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Boeing beefs up its extranet with MPLS

The jet manufacturer says it's moving away from frame relay and ATM to MPLS to increase service to extranet partners, cut costs and increase internal productivity.

Multiprotocol Label Switching (MPLS) is allowing the Boeing Co. to really take off. Douglas Hill, associate technical fellow with Boeing, said MPLS is helping the company meet increasing network demands.

At the Burton Group Catalyst Conference, Hill told attendees that the Chicago-based jet manufacturer's IT budget had tightened and its workforce decreased due to attrition. But its network, which carries approximately 23,000 terabytes worth of data per month and includes a complex extranet infrastructure, continues to grow.

Previously, Boeing used an asynchronous transfer mode (ATM) and frame relay based backbone with a hub-and-spoke architecture. The aerospace giant's network consisted of hundreds of LANs, three regional data centers, and an extranet to provide access to more than 146,000 partners and suppliers, including NASA. Ensuring the security of these external links is critical, but can be an expensive endeavor.

Hill said the company began exploring opportunities with MPLS, a technology that uses packet labeling for improving network efficiency and distributing traffic loads more evenly, more than two years ago while searching for a more cost-effective option to its now eight-year-old frame relay and ATM contract that's expiring at the end of 2005.

Ultimately, Boeing decided it would migrate its corporate backbone from frame relay and ATM to MPLS.

Hill said the transition, set for completion in November, will not only maintain the network's current services, features and stability, it will also provide lower costs, increased capacity, simplified operation of the backbone and improved routing processes. The mesh-based design inherent in MPLS facilitates the many extranet connections Boeing needs.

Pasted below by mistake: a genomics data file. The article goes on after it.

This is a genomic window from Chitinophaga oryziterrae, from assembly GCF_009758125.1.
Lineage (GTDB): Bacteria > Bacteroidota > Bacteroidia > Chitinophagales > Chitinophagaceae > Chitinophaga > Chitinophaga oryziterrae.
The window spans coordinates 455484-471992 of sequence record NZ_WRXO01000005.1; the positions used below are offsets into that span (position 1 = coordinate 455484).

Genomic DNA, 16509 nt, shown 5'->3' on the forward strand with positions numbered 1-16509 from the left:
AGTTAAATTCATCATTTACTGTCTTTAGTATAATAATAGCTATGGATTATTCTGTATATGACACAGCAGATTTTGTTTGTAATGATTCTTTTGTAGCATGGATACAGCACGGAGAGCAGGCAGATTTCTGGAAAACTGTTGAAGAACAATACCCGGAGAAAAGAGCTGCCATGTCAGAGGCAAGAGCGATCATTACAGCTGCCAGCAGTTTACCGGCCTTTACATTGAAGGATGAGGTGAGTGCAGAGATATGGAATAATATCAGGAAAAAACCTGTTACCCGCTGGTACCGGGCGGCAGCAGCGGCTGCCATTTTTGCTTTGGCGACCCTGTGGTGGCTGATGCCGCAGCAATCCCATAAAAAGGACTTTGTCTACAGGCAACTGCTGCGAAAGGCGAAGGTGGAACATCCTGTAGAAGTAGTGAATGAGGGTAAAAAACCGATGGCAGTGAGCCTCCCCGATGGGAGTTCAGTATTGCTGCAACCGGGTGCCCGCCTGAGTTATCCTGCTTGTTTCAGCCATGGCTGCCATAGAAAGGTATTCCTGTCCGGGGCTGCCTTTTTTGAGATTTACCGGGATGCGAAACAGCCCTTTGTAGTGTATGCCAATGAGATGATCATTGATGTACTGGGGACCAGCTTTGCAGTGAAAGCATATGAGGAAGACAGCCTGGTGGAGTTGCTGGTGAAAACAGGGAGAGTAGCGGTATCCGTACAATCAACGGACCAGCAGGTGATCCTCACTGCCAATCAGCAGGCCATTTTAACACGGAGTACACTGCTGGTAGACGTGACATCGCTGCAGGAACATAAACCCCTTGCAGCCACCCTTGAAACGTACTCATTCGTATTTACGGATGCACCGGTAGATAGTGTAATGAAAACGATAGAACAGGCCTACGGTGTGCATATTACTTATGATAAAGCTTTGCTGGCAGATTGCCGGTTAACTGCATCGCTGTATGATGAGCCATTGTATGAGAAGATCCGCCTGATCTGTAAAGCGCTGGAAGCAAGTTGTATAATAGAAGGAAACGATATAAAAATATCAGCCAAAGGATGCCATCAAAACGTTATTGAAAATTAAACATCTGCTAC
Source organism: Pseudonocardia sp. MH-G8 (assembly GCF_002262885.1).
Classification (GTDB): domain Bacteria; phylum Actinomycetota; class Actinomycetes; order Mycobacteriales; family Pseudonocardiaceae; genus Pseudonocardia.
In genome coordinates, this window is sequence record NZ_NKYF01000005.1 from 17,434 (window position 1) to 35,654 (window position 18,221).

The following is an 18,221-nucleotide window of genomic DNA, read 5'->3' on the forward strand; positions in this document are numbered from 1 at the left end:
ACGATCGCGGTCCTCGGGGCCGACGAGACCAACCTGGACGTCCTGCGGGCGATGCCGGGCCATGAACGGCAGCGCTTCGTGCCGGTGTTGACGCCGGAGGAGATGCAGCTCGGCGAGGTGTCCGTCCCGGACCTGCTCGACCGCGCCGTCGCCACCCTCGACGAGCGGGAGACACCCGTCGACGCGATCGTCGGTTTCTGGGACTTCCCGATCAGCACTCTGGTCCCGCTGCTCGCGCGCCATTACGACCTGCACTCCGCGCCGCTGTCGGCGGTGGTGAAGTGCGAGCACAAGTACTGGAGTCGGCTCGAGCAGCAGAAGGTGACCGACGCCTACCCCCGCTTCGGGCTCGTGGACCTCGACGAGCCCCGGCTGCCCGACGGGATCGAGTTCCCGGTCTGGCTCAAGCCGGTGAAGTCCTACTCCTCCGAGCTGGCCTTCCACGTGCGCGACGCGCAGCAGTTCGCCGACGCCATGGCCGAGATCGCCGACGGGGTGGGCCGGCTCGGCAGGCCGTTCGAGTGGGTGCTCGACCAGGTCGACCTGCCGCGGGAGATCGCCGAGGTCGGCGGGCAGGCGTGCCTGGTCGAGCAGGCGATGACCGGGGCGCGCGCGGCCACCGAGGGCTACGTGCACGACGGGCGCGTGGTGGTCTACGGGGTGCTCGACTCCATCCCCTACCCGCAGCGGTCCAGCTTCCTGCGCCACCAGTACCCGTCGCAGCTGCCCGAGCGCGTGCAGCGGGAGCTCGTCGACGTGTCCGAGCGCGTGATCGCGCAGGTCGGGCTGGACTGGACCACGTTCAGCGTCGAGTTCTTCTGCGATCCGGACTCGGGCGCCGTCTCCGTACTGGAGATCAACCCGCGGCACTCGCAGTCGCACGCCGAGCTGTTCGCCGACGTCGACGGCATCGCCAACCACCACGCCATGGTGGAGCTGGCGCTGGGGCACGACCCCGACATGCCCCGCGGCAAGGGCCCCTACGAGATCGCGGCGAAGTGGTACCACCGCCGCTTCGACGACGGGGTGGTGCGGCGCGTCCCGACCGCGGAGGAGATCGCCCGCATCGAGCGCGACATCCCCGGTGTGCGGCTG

According to Hill, "dramatically reduced costs" will be the result of eliminating over-capacity and redundancy at hubs.

"It's a big chunk of change," Hill added.

Because its carrier now bears the burden of maintaining backbone links, Boeing will enjoy easier maintenance because of the simplified network design, Hill said. But since the management is outsourced, Hill said it integrated Cisco's IP SLA into the existing tools and applications to generate performance reports.

Daniel Golding, a senior analyst with Midvale, Utah-based Burton Group, said Boeing's single-carrier approach is not necessarily a best practice. He said companies without staffing limitations, such as Minneapolis-based UnitedHealth Group, have found in-house management a better option.

IPsec over the Internet, Golding added, is now emerging as the main competitor to MPLS.

Attendee Bob Hart, manager of network services with Kent, Ohio-based Kent State University, said it was good to see a large company converting to MPLS, as that hasn't been the case in the past.

Hart said MPLS isn't a good fit for the university's centralized topology, but it does make sense for Boeing's 160,000 users dispersed across 85 locations.

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